Amyblood, Quanterix triplex, and ELISA showed similar linearity (96%–122%) and intra-assay %CV of 3.1% or less. Using Amyblood, the researchers measured a minor nonspecific signal of +2.4 pg/mL Abeta1-42 when incubated with 60 pg/mL Abeta1-40. Researchers saw a substantial nonspecific signal of +24.7 pg/mL Abetax-42 when measuring 40 pg/mL Abeta3-42 with the Quanterix triplex. Selectivity for Abeta1-42 at physiological Abeta1-42 and Abeta1-40 concentrations was 125% for Amyblood and 163% for Quanterix. Amyblood and Quanterix ratios and ELISA Abeta1-42 concentration differentiated samples from Alzheimer’s disease patients and controls.
These validation data show that the Amyblood assays are suitable for measuring 1-42 and 1-40 amyloid isoforms in blood, the researchers wrote.
A next step in developing Amyblood assays is leveraging the multiplexing possibilities of Simoa technology to simultaneously detect multiple biomarkers and to reflect different aspects of Alzheimer’s disease within one assay run. These measures would save time and resources, the researchers said.
Technique May Improve Next-Generation Sequencing and Increase Its Use
A new technology helps overcome the inefficiency and high error rates that have limited the clinical application of next-generation sequencing (NGS) techniques, according to a recent paper (Nat Biotechnol 2021; doi.org/10.1038/s41587-021-00900-z).
Despite improved baseline error rates in NGS technology, identifying and quantifying low-frequency mutations remains challenging. Meanwhile, NGS is not very useful for detecting rare mutations, especially in liquid biopsies. In response, researchers developed what they call the Safer Sequencing System (SaferSeqS). SaferSeqS allows efficient tagging of both DNA strands in each original molecule present in an individual's blood sample with a unique barcode. The double-stranded DNA molecule’s structural redundancy allows the researchers to distinguish real mutations from errors, an approach called duplex sequencing. If both strands of a DNA molecule contain the same mutation, it is far more likely that the test has found a real mutation and not an error.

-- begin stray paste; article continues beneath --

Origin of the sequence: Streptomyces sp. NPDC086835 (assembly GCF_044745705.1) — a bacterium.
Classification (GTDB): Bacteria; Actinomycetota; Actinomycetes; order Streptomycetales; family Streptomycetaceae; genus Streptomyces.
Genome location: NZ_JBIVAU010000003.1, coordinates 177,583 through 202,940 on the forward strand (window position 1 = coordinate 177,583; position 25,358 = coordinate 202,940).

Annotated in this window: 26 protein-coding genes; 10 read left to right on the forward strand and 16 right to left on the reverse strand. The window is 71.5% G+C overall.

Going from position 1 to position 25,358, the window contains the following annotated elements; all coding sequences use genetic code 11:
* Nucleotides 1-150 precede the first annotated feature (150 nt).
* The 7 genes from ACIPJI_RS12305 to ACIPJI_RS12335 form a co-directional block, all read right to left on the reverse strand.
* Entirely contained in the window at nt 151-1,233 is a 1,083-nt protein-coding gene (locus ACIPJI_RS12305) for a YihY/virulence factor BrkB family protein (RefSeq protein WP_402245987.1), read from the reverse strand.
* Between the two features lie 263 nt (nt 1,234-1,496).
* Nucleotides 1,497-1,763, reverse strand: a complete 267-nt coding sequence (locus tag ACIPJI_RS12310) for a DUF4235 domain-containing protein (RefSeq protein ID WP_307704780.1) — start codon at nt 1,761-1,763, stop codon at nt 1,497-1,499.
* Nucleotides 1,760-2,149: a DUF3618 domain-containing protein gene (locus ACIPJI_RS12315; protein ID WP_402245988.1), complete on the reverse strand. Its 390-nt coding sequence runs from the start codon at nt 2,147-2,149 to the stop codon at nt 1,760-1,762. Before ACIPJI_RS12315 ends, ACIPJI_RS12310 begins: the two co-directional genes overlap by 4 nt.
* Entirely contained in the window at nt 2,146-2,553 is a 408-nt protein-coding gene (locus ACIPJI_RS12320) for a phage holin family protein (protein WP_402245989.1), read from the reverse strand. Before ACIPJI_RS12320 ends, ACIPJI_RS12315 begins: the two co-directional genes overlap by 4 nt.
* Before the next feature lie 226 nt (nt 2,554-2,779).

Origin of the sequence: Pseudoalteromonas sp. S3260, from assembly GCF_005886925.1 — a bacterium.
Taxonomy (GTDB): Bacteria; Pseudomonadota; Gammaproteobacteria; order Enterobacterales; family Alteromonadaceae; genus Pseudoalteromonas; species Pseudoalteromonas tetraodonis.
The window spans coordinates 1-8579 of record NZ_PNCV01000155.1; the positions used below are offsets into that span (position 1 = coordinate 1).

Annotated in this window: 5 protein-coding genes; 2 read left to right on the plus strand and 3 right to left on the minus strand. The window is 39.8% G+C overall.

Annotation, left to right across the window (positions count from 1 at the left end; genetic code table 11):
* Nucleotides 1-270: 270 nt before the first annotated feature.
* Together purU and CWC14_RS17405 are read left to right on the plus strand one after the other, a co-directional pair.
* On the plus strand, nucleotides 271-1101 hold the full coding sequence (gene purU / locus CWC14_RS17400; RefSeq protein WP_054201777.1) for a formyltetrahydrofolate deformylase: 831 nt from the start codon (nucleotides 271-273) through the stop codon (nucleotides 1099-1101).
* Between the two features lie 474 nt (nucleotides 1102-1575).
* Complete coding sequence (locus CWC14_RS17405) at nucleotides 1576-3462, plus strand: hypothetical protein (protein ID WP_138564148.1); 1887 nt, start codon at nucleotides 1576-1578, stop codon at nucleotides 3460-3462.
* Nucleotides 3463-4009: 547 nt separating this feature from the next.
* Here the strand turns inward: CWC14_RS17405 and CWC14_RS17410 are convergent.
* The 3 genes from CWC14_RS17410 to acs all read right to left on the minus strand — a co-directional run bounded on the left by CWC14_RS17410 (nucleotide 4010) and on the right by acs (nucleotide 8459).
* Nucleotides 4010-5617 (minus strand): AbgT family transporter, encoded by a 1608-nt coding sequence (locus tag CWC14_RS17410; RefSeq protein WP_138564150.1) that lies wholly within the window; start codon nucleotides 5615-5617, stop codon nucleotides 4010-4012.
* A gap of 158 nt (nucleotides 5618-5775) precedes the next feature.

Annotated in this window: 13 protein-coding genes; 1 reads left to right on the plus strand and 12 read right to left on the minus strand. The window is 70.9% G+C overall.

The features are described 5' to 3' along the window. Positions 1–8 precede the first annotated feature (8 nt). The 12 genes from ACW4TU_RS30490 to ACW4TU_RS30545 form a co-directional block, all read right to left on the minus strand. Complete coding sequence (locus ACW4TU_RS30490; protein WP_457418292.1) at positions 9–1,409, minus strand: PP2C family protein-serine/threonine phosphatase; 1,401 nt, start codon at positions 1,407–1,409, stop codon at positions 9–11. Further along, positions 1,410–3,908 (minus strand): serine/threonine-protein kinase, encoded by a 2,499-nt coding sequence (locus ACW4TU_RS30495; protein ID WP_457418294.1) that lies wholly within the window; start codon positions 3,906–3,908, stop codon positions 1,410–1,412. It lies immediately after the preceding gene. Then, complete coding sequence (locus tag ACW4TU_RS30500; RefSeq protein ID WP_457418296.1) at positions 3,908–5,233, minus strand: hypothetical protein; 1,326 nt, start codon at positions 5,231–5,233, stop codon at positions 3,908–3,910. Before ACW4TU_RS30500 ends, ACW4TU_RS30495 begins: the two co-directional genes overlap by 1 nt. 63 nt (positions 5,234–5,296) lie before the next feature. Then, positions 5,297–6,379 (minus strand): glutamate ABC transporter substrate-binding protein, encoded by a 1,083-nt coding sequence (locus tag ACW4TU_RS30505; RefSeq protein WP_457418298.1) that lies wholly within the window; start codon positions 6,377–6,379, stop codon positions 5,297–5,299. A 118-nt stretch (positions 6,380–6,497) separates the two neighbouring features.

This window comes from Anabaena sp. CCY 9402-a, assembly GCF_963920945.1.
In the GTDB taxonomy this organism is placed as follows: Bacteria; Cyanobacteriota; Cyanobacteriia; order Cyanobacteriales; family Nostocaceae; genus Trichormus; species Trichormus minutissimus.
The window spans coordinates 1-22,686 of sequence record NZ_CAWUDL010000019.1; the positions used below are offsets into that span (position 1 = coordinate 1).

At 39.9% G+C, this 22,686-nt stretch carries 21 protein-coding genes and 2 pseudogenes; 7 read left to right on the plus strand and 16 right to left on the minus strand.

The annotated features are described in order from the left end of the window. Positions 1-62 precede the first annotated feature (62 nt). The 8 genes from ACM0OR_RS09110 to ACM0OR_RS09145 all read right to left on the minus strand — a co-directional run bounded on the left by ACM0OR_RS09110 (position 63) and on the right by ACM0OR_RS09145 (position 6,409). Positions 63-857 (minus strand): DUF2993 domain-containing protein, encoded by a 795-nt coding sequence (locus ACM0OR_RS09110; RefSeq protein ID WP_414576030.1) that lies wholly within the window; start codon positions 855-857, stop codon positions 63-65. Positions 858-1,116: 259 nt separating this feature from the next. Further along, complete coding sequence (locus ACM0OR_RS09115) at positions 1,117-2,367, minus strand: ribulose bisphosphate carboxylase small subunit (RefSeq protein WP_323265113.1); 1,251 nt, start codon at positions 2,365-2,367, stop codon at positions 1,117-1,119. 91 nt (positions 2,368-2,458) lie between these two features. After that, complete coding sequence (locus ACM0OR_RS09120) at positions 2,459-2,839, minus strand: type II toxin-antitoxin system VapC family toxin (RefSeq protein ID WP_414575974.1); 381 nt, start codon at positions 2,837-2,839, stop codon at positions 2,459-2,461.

The researchers, who described SaferSeqS in a previously published study, built upon their technique by constructing a library via in situ generation of double-stranded molecular bar codes, and by adding target enrichment via anchored polymerase chain reaction (PCR) and in silico reconstruction of template molecules.
The researchers used this enhanced SafeSeqS assay to retest 74 blood samples from cancer patients with false negative results on CancerSEEK, a single multiplex PCR blood test that screens for eight common types of cancer. Using SaferSeqS, the researchers found previously undetectable mutations in 58% of the newly tested samples.
On the basis of both the current and previously published study, the researchers concluded that SaferSeqS reduces the error rate of existing mutation-detection approaches more than 100-fold. SaferSeqS is highly scalable, cost-effective, and amenable to high-throughput automation, the researchers added.